Between 1987 and January 1995, Gregory L. Bowen was associated with four broker-dealers, including a stint with Government Securities Corporation ("GSC") from July 1987 to December 8, 1997, at which date the firm's Uniform Request for Broker-Dealer Withdrawal ("Form BDW") was deemed effective. Since 1999, Bowen has worked for various mortgage firms as a mortgage broker; and he currently conducts a mortgage origination business.
On October 27, 1999, the Securities and Exchange Commission (the "SEC") issued an Order Instituting Administrative Proceedings that resulted in Bowen's Bar from association with any broker or dealer, with the right to reapply for association after two years. Bowen was further ordered to pay a $33,664 disgorgement, $31,258 in interest, and a $5,000 civil penalty. ("1999 Bar Order").
The SEC had alleged that while employed with GSC from March 1989 through March 1994, Bowen willfully violated Section 17(a) of the Securities Act of 1933 and Section 10(b) of the Exchange Act and Rule 10b-5 thereunder, by misrepresenting and omitting material information in his communications with clients in order to induce them to purchase high-risk collateralized mortgage obligations ("CMOs"). SeeExchange Act Release No. 42063 (Oct. 27, 1999). As a result of the 1999 Bar Order, Bowen was deemed statutorily disqualified under Section 3(a)(39)(B) of the Exchange Act.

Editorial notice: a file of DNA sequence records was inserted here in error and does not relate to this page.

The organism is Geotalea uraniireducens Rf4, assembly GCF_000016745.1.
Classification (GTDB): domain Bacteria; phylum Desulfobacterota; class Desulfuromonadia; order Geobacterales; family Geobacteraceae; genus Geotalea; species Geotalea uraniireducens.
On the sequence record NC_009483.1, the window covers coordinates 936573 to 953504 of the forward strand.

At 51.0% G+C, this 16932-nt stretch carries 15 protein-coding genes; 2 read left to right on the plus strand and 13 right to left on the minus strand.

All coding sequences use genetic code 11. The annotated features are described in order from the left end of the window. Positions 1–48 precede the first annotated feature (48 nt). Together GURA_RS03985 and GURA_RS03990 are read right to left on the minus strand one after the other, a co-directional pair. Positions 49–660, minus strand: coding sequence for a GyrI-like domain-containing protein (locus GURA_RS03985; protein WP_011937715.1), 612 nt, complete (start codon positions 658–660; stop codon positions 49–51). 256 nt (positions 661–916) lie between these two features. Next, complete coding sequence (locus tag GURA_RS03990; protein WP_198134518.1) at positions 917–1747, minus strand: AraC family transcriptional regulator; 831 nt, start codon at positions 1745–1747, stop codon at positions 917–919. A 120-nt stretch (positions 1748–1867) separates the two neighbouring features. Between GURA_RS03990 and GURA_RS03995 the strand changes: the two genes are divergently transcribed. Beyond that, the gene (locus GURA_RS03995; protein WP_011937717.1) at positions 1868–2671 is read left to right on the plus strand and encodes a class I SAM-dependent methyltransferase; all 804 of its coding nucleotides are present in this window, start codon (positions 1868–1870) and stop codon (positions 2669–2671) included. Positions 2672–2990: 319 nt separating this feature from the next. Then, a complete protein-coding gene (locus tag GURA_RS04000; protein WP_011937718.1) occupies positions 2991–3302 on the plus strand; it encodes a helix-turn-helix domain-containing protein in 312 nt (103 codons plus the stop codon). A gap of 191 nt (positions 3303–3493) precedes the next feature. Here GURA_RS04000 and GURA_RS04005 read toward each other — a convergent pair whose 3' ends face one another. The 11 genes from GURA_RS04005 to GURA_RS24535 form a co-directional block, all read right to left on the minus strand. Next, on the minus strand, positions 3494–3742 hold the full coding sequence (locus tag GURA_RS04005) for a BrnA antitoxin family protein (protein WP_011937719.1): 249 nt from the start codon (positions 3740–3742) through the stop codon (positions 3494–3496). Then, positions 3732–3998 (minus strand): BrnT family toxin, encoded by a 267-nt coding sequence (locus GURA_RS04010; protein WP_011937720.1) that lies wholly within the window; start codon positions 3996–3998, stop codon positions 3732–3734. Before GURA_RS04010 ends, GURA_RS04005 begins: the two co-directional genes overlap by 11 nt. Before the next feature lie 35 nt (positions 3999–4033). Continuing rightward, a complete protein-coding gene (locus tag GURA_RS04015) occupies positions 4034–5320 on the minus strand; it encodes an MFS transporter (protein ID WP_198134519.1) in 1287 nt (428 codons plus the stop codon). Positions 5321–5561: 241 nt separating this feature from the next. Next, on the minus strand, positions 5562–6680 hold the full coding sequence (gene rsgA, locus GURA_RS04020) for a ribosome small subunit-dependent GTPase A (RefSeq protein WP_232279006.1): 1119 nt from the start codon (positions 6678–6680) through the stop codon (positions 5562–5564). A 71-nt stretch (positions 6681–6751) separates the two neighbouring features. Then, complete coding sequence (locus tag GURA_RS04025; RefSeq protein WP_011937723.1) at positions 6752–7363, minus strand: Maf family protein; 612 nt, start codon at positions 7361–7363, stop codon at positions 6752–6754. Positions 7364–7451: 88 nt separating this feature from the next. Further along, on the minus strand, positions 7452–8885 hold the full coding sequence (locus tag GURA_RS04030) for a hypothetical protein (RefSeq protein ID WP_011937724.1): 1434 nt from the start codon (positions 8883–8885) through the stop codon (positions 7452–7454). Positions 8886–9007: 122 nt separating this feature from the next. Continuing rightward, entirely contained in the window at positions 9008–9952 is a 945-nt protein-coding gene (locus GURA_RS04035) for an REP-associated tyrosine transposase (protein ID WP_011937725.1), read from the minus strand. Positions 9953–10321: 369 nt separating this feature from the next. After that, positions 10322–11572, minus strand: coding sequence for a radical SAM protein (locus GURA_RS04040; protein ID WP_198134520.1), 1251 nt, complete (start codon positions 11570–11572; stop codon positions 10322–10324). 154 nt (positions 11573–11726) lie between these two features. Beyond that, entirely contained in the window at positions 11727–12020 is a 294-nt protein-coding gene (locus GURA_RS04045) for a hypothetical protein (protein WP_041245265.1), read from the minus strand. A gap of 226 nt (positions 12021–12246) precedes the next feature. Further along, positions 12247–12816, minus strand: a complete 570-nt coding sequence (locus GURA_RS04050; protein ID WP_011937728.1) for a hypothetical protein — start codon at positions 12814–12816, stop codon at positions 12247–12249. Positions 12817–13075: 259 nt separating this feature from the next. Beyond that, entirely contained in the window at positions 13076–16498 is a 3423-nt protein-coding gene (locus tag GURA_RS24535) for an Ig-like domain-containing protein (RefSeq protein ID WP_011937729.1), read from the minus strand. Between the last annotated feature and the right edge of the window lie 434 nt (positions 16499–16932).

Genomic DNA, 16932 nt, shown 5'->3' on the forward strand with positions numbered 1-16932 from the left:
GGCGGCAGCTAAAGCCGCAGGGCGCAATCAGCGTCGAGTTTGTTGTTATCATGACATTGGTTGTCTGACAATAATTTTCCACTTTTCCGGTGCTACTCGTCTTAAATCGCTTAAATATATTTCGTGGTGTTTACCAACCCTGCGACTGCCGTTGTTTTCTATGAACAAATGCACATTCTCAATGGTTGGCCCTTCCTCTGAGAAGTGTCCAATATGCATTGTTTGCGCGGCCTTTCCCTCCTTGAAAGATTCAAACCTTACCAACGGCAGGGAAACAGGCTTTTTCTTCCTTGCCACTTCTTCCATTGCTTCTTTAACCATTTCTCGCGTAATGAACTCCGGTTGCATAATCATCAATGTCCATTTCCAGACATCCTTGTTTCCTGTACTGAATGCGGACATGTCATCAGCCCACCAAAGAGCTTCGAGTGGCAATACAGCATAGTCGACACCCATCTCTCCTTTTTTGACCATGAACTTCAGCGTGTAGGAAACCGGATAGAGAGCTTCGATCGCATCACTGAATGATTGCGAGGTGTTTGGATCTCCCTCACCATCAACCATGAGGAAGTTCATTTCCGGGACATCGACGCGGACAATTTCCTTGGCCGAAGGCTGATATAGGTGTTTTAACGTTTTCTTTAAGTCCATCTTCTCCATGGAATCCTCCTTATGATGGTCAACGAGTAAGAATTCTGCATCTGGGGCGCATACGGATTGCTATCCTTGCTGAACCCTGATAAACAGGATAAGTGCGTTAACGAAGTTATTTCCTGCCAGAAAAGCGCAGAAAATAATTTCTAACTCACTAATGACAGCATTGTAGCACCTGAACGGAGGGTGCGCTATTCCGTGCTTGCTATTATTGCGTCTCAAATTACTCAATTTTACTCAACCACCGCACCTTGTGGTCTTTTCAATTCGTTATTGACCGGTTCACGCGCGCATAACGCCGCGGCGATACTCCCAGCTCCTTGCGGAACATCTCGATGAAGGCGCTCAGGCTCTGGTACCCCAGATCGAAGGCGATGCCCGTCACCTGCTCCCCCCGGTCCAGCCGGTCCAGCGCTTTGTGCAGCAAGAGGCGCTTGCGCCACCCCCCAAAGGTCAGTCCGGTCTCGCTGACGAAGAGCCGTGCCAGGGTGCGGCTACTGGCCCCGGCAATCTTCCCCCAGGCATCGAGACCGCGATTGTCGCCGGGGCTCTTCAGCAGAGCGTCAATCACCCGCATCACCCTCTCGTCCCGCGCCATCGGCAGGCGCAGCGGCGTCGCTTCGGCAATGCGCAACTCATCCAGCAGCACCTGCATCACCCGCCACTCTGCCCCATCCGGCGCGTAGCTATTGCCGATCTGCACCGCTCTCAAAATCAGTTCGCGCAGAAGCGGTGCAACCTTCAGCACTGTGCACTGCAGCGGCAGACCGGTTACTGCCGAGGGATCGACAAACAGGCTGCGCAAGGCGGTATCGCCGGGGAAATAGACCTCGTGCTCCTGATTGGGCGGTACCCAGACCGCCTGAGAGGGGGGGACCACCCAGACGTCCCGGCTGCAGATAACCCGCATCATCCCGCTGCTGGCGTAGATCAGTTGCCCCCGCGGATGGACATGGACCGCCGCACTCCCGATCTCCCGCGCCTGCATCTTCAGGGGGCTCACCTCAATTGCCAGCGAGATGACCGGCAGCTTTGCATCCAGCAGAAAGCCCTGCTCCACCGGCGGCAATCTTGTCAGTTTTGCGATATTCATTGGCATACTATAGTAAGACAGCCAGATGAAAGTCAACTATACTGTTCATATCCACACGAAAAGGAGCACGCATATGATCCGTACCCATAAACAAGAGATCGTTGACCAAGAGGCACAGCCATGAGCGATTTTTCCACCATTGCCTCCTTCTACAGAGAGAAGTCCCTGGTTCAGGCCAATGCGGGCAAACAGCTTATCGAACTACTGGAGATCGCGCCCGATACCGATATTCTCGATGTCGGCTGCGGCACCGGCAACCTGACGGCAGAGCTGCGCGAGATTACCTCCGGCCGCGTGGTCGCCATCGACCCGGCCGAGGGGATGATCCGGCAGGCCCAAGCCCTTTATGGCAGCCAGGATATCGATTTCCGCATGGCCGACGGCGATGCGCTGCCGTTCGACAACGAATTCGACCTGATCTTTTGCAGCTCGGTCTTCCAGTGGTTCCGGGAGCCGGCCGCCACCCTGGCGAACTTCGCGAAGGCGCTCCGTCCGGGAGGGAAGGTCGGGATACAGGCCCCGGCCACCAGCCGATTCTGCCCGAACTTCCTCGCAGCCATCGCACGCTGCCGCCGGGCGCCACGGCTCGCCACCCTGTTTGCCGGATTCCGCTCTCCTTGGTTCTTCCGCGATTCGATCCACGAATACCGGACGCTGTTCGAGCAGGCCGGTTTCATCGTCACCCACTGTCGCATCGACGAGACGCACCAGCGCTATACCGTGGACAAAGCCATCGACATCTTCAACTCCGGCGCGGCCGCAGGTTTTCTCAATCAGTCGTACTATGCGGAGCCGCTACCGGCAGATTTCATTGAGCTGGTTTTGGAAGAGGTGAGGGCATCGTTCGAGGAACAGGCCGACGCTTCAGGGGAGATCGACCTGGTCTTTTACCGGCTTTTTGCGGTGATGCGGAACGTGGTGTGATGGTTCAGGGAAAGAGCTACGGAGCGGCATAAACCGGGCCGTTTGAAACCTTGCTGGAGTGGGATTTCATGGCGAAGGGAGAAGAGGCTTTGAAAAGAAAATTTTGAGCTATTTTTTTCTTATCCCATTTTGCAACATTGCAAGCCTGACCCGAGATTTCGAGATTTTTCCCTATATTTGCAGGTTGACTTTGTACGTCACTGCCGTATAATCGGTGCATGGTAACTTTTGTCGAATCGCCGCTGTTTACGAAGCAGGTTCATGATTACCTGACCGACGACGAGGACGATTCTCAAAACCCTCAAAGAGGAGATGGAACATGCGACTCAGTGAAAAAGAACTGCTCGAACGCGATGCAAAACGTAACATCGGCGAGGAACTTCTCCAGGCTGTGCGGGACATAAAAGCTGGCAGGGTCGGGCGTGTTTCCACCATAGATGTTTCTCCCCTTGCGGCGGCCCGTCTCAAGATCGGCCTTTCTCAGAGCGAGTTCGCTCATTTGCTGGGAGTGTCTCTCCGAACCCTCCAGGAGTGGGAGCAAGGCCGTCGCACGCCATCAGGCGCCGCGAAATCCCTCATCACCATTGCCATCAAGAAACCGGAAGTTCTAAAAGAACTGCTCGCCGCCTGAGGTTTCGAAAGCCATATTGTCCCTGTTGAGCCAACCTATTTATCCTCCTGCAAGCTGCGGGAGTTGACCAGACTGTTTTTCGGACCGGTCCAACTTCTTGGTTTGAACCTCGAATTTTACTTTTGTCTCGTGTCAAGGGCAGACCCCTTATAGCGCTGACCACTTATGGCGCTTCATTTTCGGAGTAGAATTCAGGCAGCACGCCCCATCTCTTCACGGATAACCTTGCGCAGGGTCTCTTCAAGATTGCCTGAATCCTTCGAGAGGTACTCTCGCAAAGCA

SIDE BAR: Section 3(a)(39)(B) of the Exchange Act:
(39) A person is subject to a "statutory disqualification" with respect to membership or participation in, or association with a member of, a self-regulatory organization, if such person-
. . .
(B) is subject to-
(i) an order of the Commission, other appropriate regulatory agency, or foreign financial regulatory authority-
(I) denying, suspending for a period not exceeding 12 months, or revoking his registration as a broker, dealer, municipal securities dealer, government securities broker, government securities dealer, security-based swap dealer, or major security-based swap participant or limiting his activities as a foreign person performing a function substantially equivalent to any of the above; or
(II) barring or suspending for a period not exceeding 12 months his being associated with a broker, dealer, municipal securities dealer, government securities broker, government securities dealer, security-based swap dealer, major security-based swap participant, or foreign person performing a function substantially equivalent to any of the above;